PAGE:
I was really excited yesterday when I heard that Pink Floyd would be getting back together. They're one of the few bands that I didn't see in concert but wish I had.
Then I found out it would only be for the Live 8 concert. In England. And the tickets are all given out (as if the unavailability of tickets were more of a problem for me than traveling to get there.)
Some people who had managed to get tickets were selling them on eBay. The auction site has now withdrawn all Live 8 ticket sales. It seems that Bob Geldof objected to the tickets being sold. The tickets were given away for free through a text message lottery and had bids on eBay of up to $1,800.
Geldof said, "The people who are selling these tickets on Web sites are miserable wretches who are capitalizing on people's misery." (I bet he really said "capitalising".) While I think selling the tickets is crass, I don't really see how it harms the people the concert is meant to help.
Well, Bob, I'm miserable that I can't be there. Concert tickets, round-trip airfare, and accommodations for a family of five would ease my pain. Maybe I'll even change my opinion on the BRIT award you got....
I took Conor and Emma to camp yesterday. They will be there until Friday so the only child I have at home now is Trevor. Without his younger brother and sister here to bother him (everything they do, everything they say) he's pretty quiet.
I like quiet but I've gotten used to all the noise the kids so the silence is kind of spooky. Maybe I'll go play video games before Trevor starts so he'll have something to fuss about. (Having to wait for his turn.) It'll be just as if the other kids are here!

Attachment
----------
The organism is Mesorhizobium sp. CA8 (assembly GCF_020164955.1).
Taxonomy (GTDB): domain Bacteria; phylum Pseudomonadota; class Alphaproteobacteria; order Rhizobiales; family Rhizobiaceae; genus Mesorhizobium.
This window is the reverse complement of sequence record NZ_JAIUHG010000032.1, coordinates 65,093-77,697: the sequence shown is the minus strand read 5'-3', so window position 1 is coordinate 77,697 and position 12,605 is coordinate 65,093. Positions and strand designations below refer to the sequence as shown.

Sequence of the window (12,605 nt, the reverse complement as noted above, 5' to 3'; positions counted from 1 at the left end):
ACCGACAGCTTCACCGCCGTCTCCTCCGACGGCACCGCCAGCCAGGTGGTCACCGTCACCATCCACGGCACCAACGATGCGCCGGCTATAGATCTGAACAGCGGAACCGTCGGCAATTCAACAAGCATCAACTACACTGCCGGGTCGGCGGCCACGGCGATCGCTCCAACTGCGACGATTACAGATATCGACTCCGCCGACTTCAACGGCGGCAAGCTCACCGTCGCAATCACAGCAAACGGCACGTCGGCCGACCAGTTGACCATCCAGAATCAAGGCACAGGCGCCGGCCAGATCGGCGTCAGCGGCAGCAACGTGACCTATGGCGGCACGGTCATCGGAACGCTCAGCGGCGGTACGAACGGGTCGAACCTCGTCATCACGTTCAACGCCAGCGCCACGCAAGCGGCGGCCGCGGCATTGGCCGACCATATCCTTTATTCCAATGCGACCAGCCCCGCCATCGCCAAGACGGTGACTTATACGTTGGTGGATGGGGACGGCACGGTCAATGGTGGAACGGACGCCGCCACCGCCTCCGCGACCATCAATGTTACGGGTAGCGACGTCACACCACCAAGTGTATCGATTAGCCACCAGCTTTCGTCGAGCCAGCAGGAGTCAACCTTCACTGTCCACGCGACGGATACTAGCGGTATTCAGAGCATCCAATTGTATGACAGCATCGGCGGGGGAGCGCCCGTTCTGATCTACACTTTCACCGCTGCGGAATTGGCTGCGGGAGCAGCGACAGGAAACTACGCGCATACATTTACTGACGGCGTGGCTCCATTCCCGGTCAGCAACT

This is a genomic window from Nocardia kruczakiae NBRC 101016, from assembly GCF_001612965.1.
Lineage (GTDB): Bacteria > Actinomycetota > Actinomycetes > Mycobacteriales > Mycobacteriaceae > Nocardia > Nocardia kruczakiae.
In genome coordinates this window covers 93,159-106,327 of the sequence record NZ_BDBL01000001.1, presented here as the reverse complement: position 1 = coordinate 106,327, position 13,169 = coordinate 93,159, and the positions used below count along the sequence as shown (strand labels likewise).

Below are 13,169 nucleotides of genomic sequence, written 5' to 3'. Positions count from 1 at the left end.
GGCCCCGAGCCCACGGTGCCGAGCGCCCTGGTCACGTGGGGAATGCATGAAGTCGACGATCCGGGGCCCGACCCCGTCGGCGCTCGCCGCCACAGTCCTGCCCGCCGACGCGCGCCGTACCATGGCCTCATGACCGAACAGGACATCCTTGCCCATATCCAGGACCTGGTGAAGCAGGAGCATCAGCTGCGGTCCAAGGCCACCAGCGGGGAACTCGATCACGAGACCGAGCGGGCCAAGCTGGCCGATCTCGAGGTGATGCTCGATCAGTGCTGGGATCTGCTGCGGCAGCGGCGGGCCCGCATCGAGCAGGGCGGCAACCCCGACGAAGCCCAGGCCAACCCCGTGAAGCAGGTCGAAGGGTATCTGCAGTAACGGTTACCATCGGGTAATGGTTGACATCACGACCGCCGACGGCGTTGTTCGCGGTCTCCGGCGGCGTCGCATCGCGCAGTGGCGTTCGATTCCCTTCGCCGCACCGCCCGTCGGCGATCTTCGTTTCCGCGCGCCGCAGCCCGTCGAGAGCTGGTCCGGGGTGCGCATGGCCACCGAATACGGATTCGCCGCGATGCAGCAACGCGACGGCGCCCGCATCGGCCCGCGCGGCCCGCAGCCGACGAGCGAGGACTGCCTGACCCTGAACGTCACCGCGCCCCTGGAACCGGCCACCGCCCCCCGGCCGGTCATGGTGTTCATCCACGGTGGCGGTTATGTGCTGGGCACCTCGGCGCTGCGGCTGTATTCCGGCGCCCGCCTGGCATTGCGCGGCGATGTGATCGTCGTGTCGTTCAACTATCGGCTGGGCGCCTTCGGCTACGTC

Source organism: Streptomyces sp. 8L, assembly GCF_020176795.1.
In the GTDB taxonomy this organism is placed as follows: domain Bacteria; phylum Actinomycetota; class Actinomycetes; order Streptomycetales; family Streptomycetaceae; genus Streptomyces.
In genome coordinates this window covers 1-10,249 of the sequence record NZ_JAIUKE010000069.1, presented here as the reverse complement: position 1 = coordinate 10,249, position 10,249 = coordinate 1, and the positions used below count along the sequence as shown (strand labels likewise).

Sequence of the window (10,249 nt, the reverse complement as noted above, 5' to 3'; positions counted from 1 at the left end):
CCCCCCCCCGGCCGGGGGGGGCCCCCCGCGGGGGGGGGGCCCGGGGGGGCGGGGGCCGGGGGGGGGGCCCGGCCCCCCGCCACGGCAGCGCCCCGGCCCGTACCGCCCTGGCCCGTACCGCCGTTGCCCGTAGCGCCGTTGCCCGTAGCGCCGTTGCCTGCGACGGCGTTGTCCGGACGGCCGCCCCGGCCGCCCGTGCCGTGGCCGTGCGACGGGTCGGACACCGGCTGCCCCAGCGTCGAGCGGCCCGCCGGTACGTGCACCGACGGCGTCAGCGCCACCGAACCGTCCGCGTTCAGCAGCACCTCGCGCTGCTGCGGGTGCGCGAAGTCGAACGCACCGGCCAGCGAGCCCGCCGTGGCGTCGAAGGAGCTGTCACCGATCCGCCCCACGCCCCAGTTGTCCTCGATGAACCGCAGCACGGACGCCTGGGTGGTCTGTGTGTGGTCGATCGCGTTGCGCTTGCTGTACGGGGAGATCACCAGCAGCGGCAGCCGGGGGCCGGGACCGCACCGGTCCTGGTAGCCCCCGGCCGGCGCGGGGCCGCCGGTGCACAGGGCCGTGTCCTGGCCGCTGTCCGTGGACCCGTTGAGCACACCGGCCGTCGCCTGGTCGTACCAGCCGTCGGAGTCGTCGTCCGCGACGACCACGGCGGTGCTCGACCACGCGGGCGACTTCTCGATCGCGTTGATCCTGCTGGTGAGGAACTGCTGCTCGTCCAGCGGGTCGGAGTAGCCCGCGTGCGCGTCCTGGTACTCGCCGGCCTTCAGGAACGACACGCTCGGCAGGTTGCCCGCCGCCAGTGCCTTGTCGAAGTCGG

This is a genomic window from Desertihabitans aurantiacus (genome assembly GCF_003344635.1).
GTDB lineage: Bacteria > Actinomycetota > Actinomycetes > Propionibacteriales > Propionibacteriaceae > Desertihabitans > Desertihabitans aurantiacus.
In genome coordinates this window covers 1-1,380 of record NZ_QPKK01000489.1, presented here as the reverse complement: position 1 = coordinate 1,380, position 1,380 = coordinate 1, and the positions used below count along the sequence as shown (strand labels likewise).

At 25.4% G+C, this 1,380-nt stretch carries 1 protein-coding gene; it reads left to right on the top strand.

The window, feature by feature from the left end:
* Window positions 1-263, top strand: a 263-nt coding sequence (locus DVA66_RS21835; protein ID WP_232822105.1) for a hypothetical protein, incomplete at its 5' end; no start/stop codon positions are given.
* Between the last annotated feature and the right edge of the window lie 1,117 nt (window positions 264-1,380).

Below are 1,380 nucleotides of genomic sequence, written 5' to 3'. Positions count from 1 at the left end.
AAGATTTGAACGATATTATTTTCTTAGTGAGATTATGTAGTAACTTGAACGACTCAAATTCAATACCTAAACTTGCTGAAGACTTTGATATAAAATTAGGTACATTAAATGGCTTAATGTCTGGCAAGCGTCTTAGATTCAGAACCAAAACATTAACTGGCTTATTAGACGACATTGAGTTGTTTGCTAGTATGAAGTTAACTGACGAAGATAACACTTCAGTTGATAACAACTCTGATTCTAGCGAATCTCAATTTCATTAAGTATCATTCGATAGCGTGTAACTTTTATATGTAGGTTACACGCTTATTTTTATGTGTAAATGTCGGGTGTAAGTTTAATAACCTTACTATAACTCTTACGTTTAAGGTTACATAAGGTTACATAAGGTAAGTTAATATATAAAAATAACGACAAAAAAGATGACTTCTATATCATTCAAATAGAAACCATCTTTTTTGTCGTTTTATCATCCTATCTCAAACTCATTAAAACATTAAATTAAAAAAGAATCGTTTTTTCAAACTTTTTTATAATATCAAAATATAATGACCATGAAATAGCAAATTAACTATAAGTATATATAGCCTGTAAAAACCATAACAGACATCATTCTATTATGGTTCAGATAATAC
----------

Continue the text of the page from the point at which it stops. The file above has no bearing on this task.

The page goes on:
(It wasn't listed.)
DomainKeys from Yahoo! lets email servers verify that the email really came from the domain it claims to and that it wasn't altered during transit.
I don't know enough about it to make any kind of judgement but anything that reduces the amount of email crap that I get sounds good to me.
Tomato Nation: 25 and Over has a list of rules for grown ups. "...once you have turned 25, the grace period is over, and starring in a film in your head in which you walk the earth alone is no longer considered a valid lifestyle choice, but rather grounds for exclusion from social occasions."
Some of the ones about things that annoy me the most are (The rules are in italics followed by my comments.):
4. Develop a physical awareness of your surroundings. This is something that really annoys me. I can't count the number of times I've had to jump out of the way or pull my kids out of the way of someone who wasn't looking where they were walking (or who suddenly stopped walking). When you're out in public, leave your daydreams at home and join reality. Pay attention.
5. Be on time. Really. Late is not cute. Late is not fashionable. Late is rude. Your time is not more valuable then mine. If you have a job such as heart surgeon or fireman where you may be called away in an emergency, I'll understand. If you're just so self-absorbed that you think the world revolves around you, you will find your world getting smaller as your friends get tired of constantly waiting for you and stop inviting you to join them.
11. Do as invitations ask you. I've just about given up on having birthday parties for my kids. It's unfair to them but I've gotten tired of parents who ignore the R.S.V.P. on the invitations. We've had parties at baseball games, a martial arts studio, a ceramic painting studio, gymnastics school, indoor play center, and some more I can't remember right now. I spent time arranging the parties (more than just making the reservations, I try to add some extra things on my own) so my kids and your kids could have fun. Can't you spend a few minutes to let me know whether or not your child can come?
14. Have something to talk about besides college or your job. Little stories from work can be interesting up to a point. Keep them short, especially if they are about people/things I don't know. If, on the other hand, it's always just complaints about work, keep it to yourself or try to do something to change it. (See 19. Take care of yourself.)
And the one that sums up the rest: